Bread and Absorption Test:
- Take a slice of bread and dip in in honey
- Observe for 10 minutes
- Bread in pure honey will remain hard
- Bread dipped in adulterated honey softens from the moisture in it.
11. Vinegar Test
A simple way to test the purity of honey is to use vinegar. Test if your honey is adulterated using this method, add up to three drops of vinegar and some water into the honey then stir and observe the mixture. A mixture containing the pure honey starts to foam, then your honey is adulterated.
- Take some of the honey and put in an empty glass cup.
- Add three drops of vinegar.
- Stir and observe.
- Adulterated honey starts to foams.
12. Egg yolk Test
Pure Honey: When poured into a container with yolk alone and the mixture is stirred together, the yolk appears like it is cooked.
Fake Honey: Has no effect on the yolk.
Egg yolk Test
- Take some of the honey and put in an empty glass cup
- Add egg yolk.
- Stir and observe.
- Pure honey makes the yolk look like a cooked egg yolk.
- Matchstick Test
An interesting fact about pure honey is that it can be caught in flames. The mention of flame has made it obvious that the test is a dangerous one and utmost care must be taken. Take a dry matchstick and scoop honey with it. Strike the honey carrying matchstick against the matchbox. Pure honey burns on the stick until the honey on it is completely burnt.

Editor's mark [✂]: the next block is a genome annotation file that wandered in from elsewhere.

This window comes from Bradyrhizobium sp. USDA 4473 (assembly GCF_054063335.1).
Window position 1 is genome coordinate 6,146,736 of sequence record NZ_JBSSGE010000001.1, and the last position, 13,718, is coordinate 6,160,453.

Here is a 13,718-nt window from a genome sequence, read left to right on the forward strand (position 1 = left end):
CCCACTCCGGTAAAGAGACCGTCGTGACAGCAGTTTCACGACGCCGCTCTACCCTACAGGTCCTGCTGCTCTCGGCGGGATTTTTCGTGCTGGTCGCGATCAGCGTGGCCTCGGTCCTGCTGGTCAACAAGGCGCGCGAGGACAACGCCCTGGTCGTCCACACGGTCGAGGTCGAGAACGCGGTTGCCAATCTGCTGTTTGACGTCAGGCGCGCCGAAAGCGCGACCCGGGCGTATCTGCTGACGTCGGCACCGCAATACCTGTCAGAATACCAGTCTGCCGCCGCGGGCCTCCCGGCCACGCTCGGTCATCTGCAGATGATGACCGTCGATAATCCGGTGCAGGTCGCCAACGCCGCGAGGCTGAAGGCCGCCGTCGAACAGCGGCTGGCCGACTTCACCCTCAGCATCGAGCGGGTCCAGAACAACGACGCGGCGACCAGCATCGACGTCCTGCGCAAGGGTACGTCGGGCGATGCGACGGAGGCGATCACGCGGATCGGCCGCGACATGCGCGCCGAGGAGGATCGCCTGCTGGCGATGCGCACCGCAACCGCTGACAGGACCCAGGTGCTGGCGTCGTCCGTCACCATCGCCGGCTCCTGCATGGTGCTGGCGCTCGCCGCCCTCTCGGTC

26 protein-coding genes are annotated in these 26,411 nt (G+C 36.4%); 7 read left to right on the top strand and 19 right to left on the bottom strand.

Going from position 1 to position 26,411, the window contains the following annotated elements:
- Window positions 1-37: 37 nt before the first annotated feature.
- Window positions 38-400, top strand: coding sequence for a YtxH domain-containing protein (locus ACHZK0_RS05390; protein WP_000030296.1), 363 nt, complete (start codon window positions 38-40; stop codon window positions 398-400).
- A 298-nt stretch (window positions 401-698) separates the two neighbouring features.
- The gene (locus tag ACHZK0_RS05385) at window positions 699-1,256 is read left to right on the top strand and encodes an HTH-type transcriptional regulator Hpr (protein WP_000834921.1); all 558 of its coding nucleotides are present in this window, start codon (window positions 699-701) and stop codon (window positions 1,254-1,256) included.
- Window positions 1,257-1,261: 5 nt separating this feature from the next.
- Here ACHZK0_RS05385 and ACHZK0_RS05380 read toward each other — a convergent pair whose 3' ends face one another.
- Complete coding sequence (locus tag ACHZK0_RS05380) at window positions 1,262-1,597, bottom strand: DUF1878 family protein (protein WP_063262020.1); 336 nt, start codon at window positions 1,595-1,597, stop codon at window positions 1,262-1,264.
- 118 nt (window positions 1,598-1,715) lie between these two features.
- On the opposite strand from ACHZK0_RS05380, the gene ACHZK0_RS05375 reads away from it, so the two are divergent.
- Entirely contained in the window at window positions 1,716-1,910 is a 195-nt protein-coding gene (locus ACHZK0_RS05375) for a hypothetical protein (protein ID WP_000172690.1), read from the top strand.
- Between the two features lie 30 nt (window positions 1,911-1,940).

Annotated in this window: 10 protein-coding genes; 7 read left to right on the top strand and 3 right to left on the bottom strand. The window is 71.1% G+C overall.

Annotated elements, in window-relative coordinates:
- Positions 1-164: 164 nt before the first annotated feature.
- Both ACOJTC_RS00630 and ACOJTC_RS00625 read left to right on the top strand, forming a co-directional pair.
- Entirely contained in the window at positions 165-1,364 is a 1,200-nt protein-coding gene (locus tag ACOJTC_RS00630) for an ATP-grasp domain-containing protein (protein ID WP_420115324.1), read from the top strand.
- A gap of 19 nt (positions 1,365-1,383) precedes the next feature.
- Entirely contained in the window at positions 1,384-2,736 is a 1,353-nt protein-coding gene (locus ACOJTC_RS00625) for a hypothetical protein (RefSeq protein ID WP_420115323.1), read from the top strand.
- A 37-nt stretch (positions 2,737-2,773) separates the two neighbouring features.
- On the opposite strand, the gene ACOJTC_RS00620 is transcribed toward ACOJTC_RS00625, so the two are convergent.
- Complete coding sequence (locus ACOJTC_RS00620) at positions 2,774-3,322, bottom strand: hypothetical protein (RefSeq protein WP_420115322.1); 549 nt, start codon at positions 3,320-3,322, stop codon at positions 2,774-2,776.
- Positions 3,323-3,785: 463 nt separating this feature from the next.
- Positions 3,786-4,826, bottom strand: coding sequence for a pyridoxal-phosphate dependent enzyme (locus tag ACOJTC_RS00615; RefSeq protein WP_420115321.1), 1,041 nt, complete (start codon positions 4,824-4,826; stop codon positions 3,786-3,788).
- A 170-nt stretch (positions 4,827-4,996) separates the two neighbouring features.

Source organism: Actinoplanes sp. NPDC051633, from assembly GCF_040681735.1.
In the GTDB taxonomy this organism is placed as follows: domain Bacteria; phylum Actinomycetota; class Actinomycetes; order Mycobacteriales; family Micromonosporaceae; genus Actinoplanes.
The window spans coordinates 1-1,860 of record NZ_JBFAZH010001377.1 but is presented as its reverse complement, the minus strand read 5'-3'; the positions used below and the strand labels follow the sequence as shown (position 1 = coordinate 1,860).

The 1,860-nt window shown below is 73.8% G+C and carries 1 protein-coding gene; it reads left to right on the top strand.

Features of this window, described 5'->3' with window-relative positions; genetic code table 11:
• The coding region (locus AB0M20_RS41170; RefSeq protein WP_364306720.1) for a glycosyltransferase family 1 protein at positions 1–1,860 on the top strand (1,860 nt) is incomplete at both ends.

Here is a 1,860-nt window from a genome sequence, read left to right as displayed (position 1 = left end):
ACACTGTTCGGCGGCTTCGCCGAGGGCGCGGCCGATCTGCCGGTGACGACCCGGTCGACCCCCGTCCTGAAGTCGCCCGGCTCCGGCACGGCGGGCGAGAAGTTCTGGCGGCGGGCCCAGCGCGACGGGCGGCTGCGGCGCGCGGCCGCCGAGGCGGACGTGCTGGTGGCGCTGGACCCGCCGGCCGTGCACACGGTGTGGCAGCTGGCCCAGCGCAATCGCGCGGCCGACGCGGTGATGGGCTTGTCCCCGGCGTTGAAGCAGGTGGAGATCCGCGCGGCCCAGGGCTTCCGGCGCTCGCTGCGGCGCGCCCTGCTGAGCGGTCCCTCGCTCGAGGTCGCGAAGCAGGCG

13. Matchstick Test
- Take some of the honey..
- Scoop the honey with a matchstick.
- Strike matchbox with the honey carrying matchstick.
- Pure honey is combustible and should be caught in flames.
- Adulterated honey contains too much moisture to catch flame
a) Crystallization doesn’t mean your honey is not pure:
There is a popular myth about crystallized honey being a confirmation that the honey was indeed adulterated. This is very untrue.The crystallization process may affect your appeal due to the brighter colour and coarse feel, but this doesn’t change the fact that it is indeed a sign of genuinely pure honey. Besides, many people prefer it in the crystal form to suit their recipe interest and taste expectations.
Crystallization is said to have occurred when glucose appears on the honey surface as sugar crystals, it is a natural occurrence for most types of pure honey. It is formed due to the super-saturated concentration of sugar in the honey—over 70 percent sugar and about 20 percent moisture. The sugar content is mainly glucose around 35 percent and fructose about 40 percent. Glucose is the only sugar to crystallize because of its low solubility, and fructose remains as fluid for its high solubility.
b) Heating Honey is not the best:
Honey contains living enzymes, vitamins and minerals that can weaken and not give full nutritional value required if heated above 95 degrees celsius. Although the only risk is the reduction in nutritional value and it is in no way harmful to proceed to consume it.
In practice, these purity tests described above may be inconclusive on their own. It is advisable to consider using more than one test to validate your findings. Also, It is important to know about the purity of honey products you buy. Pure honey is known for its undoubtedly beneficial health uses such as prevention of cancer, heart disease, and throat irritation e.t.c.
Using adulterated honey can become very dangerous as it may contain so many additives that are completely outside the recommendations intended with pure honey. Finally, pure honey comes from bees and not manufacturing company factories.
The closest factories can get is to make honey from bees fed sugar but pure honey can only come from bees that are fed only on nectar. Bee honey from manufacturing companies can only be what they claim it is if the bees are fed nectar, but this is not profitable to them. The bees that are fed sugar have the purity of the honey affected and cause trace amounts of sugar to be found in it.